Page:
There are a variety of gels (highly swollen solids) that are of considerable interest to polymer scientists, materials scientists, and ceramists. One type consists of typical organic polymers such as polyethylene or polystyrene, in networks which are formed by means of physical cross links, such as crystallites or physical aggregates. Such gels are thermoreversible in that liquefaction occurs upon heating. Another type consists of chain-like structures permanently bonded into covalent networks. These permanently branched and cross-linked chains can be either organic (phenol-formaldehyde resins, epoxies, etc.), or inorganic [silica (SiO2), titania (TiO2), zirconia (ZrO2), etc.] Both the organic and inorganic covalent types have been used to prepare aerogels, and the inorganic ones are now much used to prepare high-tech ceramics by the new sol-gel route.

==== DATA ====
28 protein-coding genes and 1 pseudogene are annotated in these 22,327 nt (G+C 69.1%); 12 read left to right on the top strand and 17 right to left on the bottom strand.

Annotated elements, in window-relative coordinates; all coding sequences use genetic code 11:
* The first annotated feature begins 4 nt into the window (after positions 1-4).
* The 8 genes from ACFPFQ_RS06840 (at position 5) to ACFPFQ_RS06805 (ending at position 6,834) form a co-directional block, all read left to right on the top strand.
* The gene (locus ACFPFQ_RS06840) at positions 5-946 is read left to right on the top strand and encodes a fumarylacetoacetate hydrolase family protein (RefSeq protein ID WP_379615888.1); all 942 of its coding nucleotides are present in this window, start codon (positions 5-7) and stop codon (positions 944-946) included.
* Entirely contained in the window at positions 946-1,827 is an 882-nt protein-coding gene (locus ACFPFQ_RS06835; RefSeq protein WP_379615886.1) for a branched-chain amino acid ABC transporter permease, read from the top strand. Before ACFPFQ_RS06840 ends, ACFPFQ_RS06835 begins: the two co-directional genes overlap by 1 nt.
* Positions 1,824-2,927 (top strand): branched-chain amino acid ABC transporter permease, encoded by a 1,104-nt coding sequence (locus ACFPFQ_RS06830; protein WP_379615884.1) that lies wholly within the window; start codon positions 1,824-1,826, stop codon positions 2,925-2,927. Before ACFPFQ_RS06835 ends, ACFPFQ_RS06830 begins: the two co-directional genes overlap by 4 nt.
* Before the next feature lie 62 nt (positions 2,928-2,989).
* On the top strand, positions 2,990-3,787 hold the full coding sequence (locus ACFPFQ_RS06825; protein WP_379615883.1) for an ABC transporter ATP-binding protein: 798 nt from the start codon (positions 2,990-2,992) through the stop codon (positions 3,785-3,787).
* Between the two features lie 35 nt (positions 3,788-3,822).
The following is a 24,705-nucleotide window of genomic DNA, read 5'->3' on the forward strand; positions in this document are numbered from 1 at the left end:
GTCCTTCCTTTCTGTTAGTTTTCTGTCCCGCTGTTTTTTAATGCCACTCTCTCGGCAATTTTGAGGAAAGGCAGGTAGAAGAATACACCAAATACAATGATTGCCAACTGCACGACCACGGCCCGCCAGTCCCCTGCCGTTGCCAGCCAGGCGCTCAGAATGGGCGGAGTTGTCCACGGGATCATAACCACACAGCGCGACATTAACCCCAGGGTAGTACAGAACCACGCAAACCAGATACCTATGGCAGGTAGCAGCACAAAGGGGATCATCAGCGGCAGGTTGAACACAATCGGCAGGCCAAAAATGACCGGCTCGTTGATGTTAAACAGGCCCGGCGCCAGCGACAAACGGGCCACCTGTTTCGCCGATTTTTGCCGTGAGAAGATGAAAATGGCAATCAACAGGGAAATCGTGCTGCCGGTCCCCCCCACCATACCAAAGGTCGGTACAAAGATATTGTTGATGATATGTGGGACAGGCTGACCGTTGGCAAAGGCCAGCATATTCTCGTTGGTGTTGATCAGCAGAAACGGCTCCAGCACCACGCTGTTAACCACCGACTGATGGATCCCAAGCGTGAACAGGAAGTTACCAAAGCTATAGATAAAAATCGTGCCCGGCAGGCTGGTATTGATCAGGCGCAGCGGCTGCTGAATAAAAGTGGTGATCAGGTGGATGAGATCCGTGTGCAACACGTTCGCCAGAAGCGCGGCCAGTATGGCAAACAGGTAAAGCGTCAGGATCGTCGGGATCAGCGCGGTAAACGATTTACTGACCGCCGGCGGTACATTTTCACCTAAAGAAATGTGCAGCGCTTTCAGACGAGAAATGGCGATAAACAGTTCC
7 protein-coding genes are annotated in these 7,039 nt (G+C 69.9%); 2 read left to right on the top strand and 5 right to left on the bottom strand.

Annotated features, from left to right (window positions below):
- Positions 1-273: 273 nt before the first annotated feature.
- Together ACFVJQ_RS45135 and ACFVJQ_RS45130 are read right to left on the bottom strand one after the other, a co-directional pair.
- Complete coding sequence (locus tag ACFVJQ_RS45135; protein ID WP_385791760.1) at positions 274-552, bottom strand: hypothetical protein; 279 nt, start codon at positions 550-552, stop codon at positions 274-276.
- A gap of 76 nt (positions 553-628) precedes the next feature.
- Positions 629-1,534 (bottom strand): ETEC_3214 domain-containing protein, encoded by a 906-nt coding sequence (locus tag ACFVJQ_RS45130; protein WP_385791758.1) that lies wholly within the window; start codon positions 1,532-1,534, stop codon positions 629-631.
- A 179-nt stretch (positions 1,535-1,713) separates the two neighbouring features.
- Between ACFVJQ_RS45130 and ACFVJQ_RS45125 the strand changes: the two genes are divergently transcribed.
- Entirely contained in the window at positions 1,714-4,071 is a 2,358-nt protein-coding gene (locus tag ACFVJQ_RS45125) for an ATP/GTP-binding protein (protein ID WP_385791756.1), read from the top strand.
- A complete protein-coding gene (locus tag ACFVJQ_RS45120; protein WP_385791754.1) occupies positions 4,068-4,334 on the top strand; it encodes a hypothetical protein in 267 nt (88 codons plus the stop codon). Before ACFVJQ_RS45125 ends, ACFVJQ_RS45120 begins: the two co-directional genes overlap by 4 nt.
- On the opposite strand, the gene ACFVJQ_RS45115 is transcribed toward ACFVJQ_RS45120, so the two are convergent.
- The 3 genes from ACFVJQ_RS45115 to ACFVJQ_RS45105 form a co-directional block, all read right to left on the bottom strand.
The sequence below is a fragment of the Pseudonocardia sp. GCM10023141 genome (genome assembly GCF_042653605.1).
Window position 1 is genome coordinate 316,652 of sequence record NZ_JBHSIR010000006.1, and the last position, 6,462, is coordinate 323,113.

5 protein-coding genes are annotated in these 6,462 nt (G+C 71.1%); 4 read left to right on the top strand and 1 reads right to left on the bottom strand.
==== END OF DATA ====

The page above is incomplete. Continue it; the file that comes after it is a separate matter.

In the case of the thermoreversible, organic polymer gels, moduli can be measured as a function of concentration, temperature, and structural characteristics of the polymer (molecular weight, molecular weight distribution, and nature and degree of any chain branching). Such equilibrium results give information on the nature of the gels, including the influence of morphology, and the presence of dangling-chain irregularities. Measurements carried out as a function of time, for example, on polyethylene homopolymers and copolymers, can give information about their gelation kinetics.
In the case of the ceramic materials, the evolution of the shear modulus with time is very useful in establishing induction times, rates of gelation, and aging effects. Correlation of such information with results of scattering studies can give much insight into the nature of the sol-gel process.